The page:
What went wrong with Bush’s tax cuts. Why a tax increase in inevitable. How Bush has hurt the Republican Party by not establishing a successor. Why a Republican loss in the next presidential election is not only likely, but good for the country. How the Republicans could control the White House and Congress for the last 6 years, and still not have a cohesive conservative agenda. Why the Medicare Prescription Drug Bill is the worst legislation in history.
Bartlett’s devastating blow-by-blow critique of Bush’s economic performance will be a bible for his critics on the left and right.
Bruce Bartlett is one of the most influential writers in Washington today. Distributed through Creators Syndicate, his weekly column is the most widely read on economics by policymakers at the White House and in Congress.
Bartlett’s weekly column appears regularly in the Washington Times, Investor’s Business Daily, Indianapolis Star, and other newspapers, and on such well-read websites as NationalReview.com, RealClearPolitics.com, and Townhall.com.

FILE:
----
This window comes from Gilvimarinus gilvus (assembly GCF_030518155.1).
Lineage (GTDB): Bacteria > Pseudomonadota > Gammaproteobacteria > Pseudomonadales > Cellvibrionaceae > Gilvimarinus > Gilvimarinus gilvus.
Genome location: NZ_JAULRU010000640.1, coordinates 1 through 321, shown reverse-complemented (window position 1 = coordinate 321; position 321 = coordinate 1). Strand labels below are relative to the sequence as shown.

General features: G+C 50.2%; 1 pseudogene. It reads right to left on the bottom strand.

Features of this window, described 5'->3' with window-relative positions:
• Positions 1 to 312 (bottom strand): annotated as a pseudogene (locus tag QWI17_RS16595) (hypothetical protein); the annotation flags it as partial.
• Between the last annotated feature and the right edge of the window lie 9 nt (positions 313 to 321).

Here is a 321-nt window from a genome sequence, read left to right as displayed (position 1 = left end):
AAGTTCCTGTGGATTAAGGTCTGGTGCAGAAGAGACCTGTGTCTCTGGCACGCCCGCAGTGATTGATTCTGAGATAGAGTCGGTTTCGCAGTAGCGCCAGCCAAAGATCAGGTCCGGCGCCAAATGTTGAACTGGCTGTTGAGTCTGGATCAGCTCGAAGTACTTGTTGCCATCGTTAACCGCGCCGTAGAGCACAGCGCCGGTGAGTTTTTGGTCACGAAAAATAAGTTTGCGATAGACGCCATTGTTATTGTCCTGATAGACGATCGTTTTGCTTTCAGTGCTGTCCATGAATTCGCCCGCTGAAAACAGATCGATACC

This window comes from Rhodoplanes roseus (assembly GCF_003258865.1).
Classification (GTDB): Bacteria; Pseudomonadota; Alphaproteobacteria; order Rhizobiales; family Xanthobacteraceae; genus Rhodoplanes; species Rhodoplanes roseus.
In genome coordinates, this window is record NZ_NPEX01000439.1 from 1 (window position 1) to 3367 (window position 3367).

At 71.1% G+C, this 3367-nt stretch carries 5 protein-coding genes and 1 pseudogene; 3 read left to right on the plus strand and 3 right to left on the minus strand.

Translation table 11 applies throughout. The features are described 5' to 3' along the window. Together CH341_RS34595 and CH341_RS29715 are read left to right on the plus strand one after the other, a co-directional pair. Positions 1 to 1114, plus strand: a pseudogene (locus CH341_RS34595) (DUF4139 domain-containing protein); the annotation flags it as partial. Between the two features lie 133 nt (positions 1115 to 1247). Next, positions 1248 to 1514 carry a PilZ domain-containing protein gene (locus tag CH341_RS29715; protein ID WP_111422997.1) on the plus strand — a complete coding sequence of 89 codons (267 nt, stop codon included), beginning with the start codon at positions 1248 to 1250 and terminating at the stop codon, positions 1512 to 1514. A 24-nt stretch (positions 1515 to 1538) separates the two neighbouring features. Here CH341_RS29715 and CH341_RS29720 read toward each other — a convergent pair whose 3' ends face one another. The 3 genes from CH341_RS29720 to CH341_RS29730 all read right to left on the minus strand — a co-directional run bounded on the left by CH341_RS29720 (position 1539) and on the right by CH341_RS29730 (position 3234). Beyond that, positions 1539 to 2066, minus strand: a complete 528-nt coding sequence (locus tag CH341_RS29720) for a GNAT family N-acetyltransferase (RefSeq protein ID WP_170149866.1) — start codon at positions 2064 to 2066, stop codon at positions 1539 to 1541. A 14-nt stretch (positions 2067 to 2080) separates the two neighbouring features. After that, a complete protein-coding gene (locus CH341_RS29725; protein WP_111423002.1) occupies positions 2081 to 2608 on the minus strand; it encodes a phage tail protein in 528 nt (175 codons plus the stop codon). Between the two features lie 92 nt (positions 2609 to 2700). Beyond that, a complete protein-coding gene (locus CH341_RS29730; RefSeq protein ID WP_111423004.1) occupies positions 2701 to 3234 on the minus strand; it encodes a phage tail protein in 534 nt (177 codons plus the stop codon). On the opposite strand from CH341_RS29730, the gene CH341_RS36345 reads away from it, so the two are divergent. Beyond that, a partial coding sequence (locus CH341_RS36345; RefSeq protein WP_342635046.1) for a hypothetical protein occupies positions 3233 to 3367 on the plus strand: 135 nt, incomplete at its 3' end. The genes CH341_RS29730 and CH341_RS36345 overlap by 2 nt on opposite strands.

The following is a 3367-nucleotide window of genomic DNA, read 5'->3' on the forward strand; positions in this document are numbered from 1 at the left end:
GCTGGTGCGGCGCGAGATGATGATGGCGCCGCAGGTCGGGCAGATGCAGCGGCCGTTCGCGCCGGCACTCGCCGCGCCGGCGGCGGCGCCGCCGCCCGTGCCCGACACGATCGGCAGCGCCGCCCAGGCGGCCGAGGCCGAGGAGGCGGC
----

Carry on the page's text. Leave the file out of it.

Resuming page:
His articles also often appear in the Wall Street Journal, New York Times, Los Angeles Times, USA Today, Fortune, Commentary and other major publications. He is frequently quoted in the Washington Post, New York Times, Wall Street Journal and is a regular guest on The NewsHour with Jim Lehrer, NBC Nightly News, Nightline, Crossfire, Moneyline, Nightly Business Report, Wall Street Week, CNN, CNBC, the Fox News Channel, MSNBC and other news programs.
Although he is a conservative, many liberals have acknowledged Bartlett’s objectivity. These are a few on-the-record comments they have made about him:
Ron Suskind, Pulitzer Prize-winning journalist: “A champion for traditional Republicans concerned about Bush’s governance.” (New York Times Magazine, 10-17-04) Paul Begala, political advisor to President Bill Clinton and John Kerry: “An honest Republican economist.” (CNN, 8-13-02) Bob McIntyre, Citizens for Tax Justice: “One rare, principled conservative.” (The American Prospect, 12-3-01) E.J. Dionne, Jr., Brookings Institution: “Prophetic.” (Washington Post, 2-4-00) Even Democratic strategist James Carville acknowledges Bartlett’s influence. “He’s an influential ideas man in the Bush administration.” (Had Enough? [Simon & Schuster, 2003], p. 102).